3OYS: Tax season is Christmas for crooksPosted: Updated:
TEMPE, Ariz. -- The tax-filing season is here and while many people prefer to pay someone to prepare their taxes, others choose to use their computer and some software and do it themselves.
If that's you, here's a warning from computer expert Ken Colburn at Data Doctors. "The security industry refers to the time of year as Christmas for criminals because they're absolutely doing everything they can to infiltrate personal computers."
In fact, Turbo Tax recently had a huge problem. An internal investigation revealed crooks were using stolen personal information to file fake state tax returns and collect refunds.
Turbo Tax has since fixed that problem. However, Colburn says it's really up to you to find and discover any malware before you prepare your taxes. "One of the common attacks when it comes to this time of year is the installation of something called a key logger. So basically they sneak into your computer, they drop this program in the back of the computer and it starts recording every keystroke."
According to the Internal Revenue Service, these scammers are pretty good too, making off with $4 billion in fraudulent returns back in 2012. As a result, Colburn says the race is on to steal your name and personal information in order to get their fraudulent refund.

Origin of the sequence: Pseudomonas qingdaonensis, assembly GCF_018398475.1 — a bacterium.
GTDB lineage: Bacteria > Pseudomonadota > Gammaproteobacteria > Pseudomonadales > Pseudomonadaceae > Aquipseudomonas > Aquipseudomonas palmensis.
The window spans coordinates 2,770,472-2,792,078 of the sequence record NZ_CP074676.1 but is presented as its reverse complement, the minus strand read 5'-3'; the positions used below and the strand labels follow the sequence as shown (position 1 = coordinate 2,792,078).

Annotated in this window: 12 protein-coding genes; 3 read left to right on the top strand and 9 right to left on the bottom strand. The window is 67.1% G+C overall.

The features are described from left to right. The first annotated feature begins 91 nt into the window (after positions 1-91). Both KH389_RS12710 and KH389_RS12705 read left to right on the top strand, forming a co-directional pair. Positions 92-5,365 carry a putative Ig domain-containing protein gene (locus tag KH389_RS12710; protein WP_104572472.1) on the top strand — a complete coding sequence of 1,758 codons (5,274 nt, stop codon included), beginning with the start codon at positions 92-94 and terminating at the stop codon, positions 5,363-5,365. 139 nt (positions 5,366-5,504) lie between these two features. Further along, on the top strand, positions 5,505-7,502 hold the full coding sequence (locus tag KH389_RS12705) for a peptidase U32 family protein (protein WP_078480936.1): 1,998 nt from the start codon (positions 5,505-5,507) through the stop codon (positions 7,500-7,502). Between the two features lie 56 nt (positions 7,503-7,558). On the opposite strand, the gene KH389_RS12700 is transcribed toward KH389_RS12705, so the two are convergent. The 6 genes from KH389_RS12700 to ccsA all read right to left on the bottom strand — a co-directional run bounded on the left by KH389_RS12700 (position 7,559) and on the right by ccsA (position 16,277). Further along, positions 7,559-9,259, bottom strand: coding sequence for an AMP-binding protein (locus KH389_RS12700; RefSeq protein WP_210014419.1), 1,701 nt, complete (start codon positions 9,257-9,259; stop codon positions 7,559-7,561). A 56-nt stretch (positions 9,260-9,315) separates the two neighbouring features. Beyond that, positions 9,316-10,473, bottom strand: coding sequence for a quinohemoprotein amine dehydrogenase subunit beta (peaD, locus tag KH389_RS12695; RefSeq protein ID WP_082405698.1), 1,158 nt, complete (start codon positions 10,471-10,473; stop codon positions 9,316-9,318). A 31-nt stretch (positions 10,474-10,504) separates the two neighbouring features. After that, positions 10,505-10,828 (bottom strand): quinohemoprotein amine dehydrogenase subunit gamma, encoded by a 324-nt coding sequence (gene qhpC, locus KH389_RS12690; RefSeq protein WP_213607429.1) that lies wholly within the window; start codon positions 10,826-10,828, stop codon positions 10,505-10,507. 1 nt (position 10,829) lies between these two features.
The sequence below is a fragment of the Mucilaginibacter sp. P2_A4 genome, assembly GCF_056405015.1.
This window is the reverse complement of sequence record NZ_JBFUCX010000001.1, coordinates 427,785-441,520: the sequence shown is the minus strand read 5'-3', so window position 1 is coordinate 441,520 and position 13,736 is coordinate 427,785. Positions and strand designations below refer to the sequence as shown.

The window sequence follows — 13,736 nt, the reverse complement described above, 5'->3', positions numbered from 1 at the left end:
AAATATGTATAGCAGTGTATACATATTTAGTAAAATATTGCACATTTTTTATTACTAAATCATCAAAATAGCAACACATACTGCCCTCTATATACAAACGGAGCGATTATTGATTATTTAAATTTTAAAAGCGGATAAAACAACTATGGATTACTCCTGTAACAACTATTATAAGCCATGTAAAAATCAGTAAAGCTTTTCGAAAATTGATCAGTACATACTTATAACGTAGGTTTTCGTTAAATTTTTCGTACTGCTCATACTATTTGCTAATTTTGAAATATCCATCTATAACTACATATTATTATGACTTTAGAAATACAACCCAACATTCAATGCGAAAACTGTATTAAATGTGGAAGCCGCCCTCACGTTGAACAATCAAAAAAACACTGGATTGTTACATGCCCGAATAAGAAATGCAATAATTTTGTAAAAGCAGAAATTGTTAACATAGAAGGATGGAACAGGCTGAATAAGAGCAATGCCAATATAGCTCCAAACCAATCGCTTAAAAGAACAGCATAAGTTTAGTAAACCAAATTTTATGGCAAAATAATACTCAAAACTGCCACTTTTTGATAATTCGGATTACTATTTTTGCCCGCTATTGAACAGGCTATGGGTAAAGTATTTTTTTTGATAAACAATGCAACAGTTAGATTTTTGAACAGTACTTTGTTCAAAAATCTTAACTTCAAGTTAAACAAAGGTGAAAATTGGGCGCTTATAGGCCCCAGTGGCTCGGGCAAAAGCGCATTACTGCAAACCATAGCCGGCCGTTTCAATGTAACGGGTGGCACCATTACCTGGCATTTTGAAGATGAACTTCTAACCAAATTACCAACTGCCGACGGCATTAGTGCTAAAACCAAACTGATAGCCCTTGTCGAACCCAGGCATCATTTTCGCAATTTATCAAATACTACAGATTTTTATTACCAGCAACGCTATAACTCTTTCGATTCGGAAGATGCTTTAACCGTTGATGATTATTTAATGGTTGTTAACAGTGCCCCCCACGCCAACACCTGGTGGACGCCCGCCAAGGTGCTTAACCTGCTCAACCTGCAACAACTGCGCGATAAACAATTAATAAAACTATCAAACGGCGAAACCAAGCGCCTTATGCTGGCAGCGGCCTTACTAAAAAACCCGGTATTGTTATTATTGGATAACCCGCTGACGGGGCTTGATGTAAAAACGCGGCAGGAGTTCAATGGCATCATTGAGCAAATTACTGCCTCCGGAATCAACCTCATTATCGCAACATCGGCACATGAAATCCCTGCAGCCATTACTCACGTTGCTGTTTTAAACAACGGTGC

"Do your taxes as early as you can because if you beat them in the filing, then you've got less of a mess. But if they beat you in that fraudulent filing you're just going to have this major mess to try to work through," he says.
Even if you have anti-virus software installed, Colburn says you should still check to make sure crooks didn't sneak in another way. "There's a big scam going on on Facebook right now. So they're using every possible tactic to get you to click on or install something so that they can basically bypass your security software."
To make sure your computer is okay, Colburn says press the control - alt - and delete buttons and go to the bottom left corner of the screen to see how many processes are running. "Anything over about 50-55, if you're getting 70s, 80s, 90s and you just started your computer, there's nothing running, those are a lot of excess processes and that could be an indication you've been basically infiltrated," he says.
Colburn says we need to treat our computers like we do our cars. "The problem for most of us is we don't think of our computers like we do our cars. We don't do preventative maintenance; basically wait until something goes wrong then have somebody look at it, and that's exactly what the hackers want you to do."
If you need more information on how to stay safe and keep your computer clean visit: www.datadoctors.com/help/columns/22021-Sniff-Out-Malware-Before-You-Prepare-Your-Taxes/